Definitions for coacervatekoʊˈæs ər vɪt, -ˌveɪt, ˌkoʊ əˈsɜr vɪt; -ˌveɪt, -veɪt

This page provides all possible meanings and translations of the word coacervate

Random House Webster's College Dictionary

co•ac•er•vatekoʊˈæs ər vɪt, -ˌveɪt, ˌkoʊ əˈsɜr vɪt; -ˌveɪt, -veɪt(n.; v.)

  1. (n.)a reversible aggregation of liquid particles in an emulsion.

    Category: Chemistry

  2. (v.i.)to make or become a coacervate.

    Category: Chemistry

Origin of coacervate:

1620–30; < L coacervātus, ptp. of coacervāre to heap up

co•ac`er•va′tion(n.)

Wiktionary

  1. coacervate(Noun)

    The microsphere droplet that result from coacervation

  2. coacervate(Adjective)

    Clumped together, clustered.

  3. Origin: From coacervatus.

Webster Dictionary

  1. Coacervate(adj)

    raised into a pile; collected into a crowd; heaped

  2. Coacervate(verb)

    to heap up; to pile

Freebase

  1. Coacervate

    A coacervate is a tiny spherical droplet of assorted organic molecules which is held together by hydrophobic forces from a surrounding liquid. Coacervates were famously proposed by Alexander Oparin as crucial in his early theory of abiogenesis. This theory proposes that metabolism predated information replication. The debate as to whether metabolism or molecules capable of Template replication came first in the origins of life remains open and for decades Oparin's theory was the leading approach to the origin of life question. Coacervates measure 1 to 100 micrometers across, possess osmotic properties and form spontaneously from certain dilute organic solutions. Their name derives from the Latin coacervare, meaning "to assemble together or cluster".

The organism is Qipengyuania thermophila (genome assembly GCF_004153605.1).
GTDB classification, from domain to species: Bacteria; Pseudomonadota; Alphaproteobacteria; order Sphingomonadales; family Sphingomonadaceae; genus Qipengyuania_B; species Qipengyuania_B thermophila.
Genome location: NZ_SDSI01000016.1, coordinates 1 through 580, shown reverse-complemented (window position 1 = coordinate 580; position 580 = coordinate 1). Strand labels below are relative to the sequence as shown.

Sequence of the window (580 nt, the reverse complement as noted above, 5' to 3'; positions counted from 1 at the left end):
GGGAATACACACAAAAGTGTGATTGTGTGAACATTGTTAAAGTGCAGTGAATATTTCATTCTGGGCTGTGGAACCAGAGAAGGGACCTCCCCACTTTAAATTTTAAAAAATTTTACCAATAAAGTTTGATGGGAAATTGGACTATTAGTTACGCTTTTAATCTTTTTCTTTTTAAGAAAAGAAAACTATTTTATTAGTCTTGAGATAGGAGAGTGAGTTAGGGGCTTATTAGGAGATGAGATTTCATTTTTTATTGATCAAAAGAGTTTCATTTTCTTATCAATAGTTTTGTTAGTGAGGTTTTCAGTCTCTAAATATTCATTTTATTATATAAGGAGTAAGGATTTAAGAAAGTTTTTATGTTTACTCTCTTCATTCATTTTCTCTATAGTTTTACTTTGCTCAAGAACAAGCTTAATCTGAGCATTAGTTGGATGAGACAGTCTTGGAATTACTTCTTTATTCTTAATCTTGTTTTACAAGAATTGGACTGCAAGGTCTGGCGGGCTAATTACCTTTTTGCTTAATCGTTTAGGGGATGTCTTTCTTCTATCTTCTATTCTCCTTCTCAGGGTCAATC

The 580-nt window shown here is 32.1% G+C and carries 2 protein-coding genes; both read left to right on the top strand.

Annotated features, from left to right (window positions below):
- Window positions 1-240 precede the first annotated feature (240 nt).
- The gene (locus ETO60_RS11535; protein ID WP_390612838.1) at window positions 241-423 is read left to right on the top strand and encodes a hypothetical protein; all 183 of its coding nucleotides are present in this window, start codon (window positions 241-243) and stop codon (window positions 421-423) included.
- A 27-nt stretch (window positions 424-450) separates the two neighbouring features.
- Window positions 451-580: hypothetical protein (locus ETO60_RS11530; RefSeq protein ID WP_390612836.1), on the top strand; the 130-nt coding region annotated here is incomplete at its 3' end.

Translation

Find a translation for the coacervate definition in other languages:

Select another language:

Discuss these coacervate definitions with the community:


Citation

Use the citation below to add this definition to your bibliography:

Style:MLAChicagoAPA

"coacervate." Definitions.net. STANDS4 LLC, 2014. Web. 25 Jul 2014. <http://www.definitions.net/definition/coacervate>.

Are we missing a good definition for coacervate?


The Web's Largest Resource for

Definitions & Translations


A Member Of The STANDS4 Network


Nearby & related entries:

Alternative searches for coacervate: